This is something I personally always do when unwell, relying on low fiber, low fat foods such as rice, potato, steamed fish, and chicken.
Sometimes, total rest of the bowel may be necessary. In this case, your doctor may recommend temporary intravenous (IV) nutrition, since you won’t be able to take any food or liquid by mouth. In other cases, your doctor may clear you for a liquid diet.
Liquid diets massively reduce the amount of work your bowel needs to do. After all, a liquid drink is much easier to digest than a solid meal. This means your digestive tract can focus on resting and repairing from a flare-up.
Have you ever felt like a detective trying to figure out what the heck will make your bowel happier? Liquid diets can relieve the worry of managing your diet when you’re in a flare-up and don’t know what to eat. Plus, they can help you enough nutrients.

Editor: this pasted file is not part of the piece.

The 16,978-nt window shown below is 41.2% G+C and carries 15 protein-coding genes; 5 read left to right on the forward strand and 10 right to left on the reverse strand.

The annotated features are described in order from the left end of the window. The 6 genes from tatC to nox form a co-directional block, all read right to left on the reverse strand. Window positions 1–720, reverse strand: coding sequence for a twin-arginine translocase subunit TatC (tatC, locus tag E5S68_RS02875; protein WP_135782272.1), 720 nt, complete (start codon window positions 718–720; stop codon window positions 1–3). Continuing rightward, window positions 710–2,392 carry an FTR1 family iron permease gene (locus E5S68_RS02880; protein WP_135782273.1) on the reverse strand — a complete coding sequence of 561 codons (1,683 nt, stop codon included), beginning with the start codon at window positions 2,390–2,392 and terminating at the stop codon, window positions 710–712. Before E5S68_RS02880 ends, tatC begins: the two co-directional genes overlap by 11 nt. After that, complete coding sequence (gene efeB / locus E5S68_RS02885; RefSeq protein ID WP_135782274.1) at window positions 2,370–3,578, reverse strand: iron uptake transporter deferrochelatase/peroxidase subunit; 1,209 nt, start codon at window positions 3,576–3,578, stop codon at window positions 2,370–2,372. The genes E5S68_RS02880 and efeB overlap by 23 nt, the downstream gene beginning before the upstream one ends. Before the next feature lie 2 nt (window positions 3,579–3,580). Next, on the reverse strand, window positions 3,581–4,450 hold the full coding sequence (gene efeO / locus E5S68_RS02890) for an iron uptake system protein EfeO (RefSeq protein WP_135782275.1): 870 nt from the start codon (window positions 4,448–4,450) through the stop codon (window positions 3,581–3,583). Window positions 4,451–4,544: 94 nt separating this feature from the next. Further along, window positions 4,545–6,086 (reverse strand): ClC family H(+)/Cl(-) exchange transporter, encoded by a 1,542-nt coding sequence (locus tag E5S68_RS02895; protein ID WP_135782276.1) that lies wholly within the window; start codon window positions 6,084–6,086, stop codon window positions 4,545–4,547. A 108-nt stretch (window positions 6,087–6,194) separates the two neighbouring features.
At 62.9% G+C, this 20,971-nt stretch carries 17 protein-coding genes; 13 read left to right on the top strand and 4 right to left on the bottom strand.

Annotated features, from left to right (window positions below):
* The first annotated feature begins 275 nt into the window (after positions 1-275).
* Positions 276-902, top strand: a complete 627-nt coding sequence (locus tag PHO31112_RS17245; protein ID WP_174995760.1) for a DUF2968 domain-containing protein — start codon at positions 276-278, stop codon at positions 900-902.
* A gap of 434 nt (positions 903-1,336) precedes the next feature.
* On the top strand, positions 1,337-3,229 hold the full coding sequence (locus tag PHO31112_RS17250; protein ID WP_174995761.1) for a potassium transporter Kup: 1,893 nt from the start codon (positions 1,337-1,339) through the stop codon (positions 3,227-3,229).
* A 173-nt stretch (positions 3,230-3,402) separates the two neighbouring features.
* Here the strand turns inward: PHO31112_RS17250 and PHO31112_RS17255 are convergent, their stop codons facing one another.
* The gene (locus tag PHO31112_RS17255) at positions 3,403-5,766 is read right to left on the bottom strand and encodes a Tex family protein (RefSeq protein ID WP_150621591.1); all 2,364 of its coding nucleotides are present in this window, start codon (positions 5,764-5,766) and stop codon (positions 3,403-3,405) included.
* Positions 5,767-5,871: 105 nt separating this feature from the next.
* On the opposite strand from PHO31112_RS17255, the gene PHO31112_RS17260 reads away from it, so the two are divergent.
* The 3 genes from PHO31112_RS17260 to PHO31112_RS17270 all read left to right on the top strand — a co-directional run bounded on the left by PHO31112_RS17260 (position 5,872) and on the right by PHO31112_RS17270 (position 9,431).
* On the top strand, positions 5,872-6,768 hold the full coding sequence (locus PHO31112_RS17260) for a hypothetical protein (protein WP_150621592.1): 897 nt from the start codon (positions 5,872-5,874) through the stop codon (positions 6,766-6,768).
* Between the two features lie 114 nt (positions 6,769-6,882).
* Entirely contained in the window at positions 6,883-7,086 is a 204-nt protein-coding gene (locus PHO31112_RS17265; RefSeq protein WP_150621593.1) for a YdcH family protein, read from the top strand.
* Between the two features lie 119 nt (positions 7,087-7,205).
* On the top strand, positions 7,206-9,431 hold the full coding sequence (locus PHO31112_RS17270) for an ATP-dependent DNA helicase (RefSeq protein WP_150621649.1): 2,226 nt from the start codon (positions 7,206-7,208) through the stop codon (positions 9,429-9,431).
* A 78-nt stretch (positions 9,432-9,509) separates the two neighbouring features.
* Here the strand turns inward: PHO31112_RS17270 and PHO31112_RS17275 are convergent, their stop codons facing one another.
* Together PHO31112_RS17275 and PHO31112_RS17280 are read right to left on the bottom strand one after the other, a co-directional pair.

Unfortunately, it’s common for those of us with Crohn’s disease to lose our appetite. It’s also common for people with Crohn’s to develop a fear of eating due to pain.
I must admit, when I’m really unwell, it’s easy to think “Why eat?” because I know it’ll trigger pain or a rush to the bathroom. But this is a vicious cycle. My body needs plenty of nutrients to do its job. This can also make my fatigue much worse.
So, elemental nutrition drinks can help meet the nutritional needs of people with IBD. This means that someone who can’t tolerate food can still get the proteins, fat, and vitamins their body needs without any fiber.
A liquid diet consists of drinking specially formulated elemental drinks.
Some examples include:
These drinks often use milk proteins as the main ingredient, but there are dairy-free or lactose-free versions available if, like me, you find dairy hard to tolerate. I often use AYMES ActaSolve, which is vegan.